The founder and lead vocalist of Talking Heads, who first appeared at the stadium on August 21, 1982, and again almost exactly a year later on the Stop Making Sense tour, performed new music from “American Utopia,” his eleventh solo album, as well as classic Talking Heads songs like “I Zimbra” and “Burning Down The House.”
Byrne showcased his new rhythmic 11-member band and its elaborate choreography. The stage was minimalist, illustrating the artists’ “poetry in motion,” symbolic of Byrne's 2012 Love This Giant tour featuring St. Vincent.
“David Byrne has a great energy, engaging the audience in a way to make you feel like a participant in their excitement to perform,” said Forest Hills fan Matthew Ferraro. “It was as much a musical performance as it was theater.”
In 1983, Byrne’s distinguishable characteristics were his black hair, unique dance moves, and his oversized white suit. On the Stop Making Sense tour he made a solo entrance with a boom box to perform “Psycho Killer.” With each subsequent number, more musicians joined him on stage.
Fast-forward to 2018, and Byrne's Saturday night show opened with Byrne alone on stage in a chair holding a human brain for the song “Here.” His backup singers emerged midway from a metal ball curtain.
“The music is completely enhanced by the stage design and the choreography and the band organization,” said Forest Hills resident Douglas Crellin. “David Byrne sitting at a table holding a brain was one of the most unique opening numbers I have ever experienced. It was simple but stunning.”
For the second number, "Lazy," additional musicians appeared in clusters and the rhythmic moves intensified. Gray suits and bare feet complemented the minimalist experience. Byrne often stepped back from the center so the focus was on the talents of his band.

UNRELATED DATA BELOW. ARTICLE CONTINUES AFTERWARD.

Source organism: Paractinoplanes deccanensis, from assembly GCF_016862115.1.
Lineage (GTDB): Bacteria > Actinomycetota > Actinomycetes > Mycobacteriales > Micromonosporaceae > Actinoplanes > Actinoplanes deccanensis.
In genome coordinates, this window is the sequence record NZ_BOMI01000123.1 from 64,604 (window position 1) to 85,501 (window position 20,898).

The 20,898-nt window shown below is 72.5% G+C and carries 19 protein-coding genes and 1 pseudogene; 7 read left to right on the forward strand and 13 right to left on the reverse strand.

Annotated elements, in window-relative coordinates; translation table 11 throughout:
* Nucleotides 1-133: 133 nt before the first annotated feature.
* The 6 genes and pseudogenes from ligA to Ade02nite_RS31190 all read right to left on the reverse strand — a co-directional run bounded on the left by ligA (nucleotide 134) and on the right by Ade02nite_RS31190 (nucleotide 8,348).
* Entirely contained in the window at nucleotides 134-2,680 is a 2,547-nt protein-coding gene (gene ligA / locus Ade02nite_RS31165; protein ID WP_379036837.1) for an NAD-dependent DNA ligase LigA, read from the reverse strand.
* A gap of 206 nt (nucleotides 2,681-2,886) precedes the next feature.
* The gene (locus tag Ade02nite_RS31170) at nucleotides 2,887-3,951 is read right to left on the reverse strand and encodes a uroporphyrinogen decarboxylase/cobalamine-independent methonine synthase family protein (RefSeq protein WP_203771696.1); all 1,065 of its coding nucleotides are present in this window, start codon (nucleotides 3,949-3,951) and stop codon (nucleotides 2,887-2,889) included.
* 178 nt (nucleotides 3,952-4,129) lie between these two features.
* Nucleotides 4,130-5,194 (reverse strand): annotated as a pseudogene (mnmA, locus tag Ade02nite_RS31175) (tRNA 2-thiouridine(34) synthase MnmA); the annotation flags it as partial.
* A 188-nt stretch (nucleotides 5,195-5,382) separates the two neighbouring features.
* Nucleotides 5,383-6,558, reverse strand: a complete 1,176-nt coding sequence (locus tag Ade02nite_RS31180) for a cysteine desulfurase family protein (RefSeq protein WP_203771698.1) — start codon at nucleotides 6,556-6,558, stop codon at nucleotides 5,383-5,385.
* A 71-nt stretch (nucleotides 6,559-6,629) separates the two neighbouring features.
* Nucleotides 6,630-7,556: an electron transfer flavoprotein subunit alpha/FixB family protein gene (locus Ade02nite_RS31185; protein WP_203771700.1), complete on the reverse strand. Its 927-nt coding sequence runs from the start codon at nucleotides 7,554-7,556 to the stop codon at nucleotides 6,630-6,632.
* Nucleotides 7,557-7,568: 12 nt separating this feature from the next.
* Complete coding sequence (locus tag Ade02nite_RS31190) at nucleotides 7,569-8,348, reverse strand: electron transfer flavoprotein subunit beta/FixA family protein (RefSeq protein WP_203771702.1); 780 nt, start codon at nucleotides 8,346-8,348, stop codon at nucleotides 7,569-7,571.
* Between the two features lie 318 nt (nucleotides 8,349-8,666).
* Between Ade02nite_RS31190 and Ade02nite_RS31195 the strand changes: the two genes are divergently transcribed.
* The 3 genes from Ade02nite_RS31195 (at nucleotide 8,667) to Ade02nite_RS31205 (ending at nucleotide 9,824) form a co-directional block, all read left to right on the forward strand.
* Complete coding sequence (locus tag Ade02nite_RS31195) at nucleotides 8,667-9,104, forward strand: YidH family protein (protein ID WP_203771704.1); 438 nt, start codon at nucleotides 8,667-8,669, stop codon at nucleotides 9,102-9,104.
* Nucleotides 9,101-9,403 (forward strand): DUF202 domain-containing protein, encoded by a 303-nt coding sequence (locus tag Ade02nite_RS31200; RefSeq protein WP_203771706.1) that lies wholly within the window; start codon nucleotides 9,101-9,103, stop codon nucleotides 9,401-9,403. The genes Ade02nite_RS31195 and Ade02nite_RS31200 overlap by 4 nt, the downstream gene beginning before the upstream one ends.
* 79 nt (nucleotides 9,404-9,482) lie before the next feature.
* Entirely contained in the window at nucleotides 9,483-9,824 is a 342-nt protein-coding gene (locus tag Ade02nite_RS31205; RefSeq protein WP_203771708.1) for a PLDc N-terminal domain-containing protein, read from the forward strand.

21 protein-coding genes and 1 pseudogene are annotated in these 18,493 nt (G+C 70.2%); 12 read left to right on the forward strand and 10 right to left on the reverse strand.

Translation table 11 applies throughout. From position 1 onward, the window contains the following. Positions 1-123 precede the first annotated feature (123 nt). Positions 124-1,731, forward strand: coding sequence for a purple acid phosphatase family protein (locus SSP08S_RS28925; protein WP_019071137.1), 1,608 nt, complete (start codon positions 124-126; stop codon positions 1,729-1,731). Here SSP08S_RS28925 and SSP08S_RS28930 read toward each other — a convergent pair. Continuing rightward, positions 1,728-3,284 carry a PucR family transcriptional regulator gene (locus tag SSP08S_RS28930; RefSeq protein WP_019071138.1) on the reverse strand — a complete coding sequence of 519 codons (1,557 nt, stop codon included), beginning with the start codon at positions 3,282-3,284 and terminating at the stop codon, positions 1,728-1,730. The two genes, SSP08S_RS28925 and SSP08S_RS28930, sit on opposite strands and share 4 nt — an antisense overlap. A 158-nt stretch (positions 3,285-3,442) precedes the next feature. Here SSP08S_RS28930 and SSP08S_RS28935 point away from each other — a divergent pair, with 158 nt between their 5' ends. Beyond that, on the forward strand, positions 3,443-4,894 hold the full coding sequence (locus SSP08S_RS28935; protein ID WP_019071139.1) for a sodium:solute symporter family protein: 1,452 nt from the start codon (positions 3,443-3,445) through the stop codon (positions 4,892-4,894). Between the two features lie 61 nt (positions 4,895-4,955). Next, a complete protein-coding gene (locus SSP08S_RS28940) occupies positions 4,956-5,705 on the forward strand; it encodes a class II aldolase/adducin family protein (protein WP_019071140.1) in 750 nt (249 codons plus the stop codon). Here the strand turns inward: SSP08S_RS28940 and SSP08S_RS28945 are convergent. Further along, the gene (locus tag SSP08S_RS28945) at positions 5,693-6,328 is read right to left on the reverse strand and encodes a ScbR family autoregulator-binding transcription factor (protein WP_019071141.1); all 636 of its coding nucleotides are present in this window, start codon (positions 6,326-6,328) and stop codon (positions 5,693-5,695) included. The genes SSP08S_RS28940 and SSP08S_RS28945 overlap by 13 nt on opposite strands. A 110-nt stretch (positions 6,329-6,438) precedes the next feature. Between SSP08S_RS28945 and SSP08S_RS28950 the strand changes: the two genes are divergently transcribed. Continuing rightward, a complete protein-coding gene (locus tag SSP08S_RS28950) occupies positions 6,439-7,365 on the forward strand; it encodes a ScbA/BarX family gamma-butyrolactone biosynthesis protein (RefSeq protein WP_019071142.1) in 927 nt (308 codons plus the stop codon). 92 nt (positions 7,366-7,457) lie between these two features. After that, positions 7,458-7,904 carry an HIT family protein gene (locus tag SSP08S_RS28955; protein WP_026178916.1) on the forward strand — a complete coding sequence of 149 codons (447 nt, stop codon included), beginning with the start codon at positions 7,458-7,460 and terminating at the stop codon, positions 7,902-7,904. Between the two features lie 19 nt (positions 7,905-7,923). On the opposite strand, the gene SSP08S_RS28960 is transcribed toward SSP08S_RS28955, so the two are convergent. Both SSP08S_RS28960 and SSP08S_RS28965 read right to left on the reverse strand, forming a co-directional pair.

“Everything you hear coming off this stage is being played by these incredible musicians,” he told the audience at one point.
Crellin distinctly recalls when “Talking Heads: 77” was released.
“I was a pre-teen in Greenwich Village consumed by David Bowie and similar artists on the edge experimenting with sounds and production, and along comes the Talking Heads,” he said. “I wore grooves into that album, and when I could save up money, I played their cassette non-stop on my walkman until I knew every word.
“I saw the premiere of 'Stop Making Sense' at the old 8th Street Playhouse, thinking this is the most visually amazing show, as they slowly built the set and band from a blank slate to a roaring concert set,” he added. “I could have closed my eyes at the stadium, and I was again riding the M13 to school.”
“As soon as you saw David Byrne mirror his signature moves from the video, you knew he was launching into ‘Once in a Lifetime’ before you recognized the first notes,” said Long Island resident Peter Arato. “’This Must be the Place,’ always a favorite, lacked Byrnes’ dancing partner from when he played here 35 years ago - a standing lamp - but he made up for it with a subtle, effortless groove.”
Arato, who was raised around the corner from Forest Hills Stadium, also saw a correlation between the minimalist approach and previous Byrne shows.
“It was similar to the Stop Making Sense tour, but with no equipment on stage, freeing the band to roam wherever the music took them, adding another dimension,” he said.
Linda Fisher of Forest Hills has never forgotten “True Stories,” a 1986 film directed by and starring Byrne.
“I often think to myself, ‘This is not my beautiful house,’ and I especially liked when the crowd cried ‘My God, what have I done?'” she said. “‘Every Day is a Miracle’ is another example of his timeless poetic sensibility.”
Fan Judy Griffin is also running for a state Assembly seat, and she said she appreciates Byrne's calls for people to get involved.
“I appreciated David Byrnes's focus on civic engagement, as in the words ‘right now we have the right to vote, use it before you lose it,’” she said. “Talking Heads was a huge part of my college experience and was played at every party and bar.”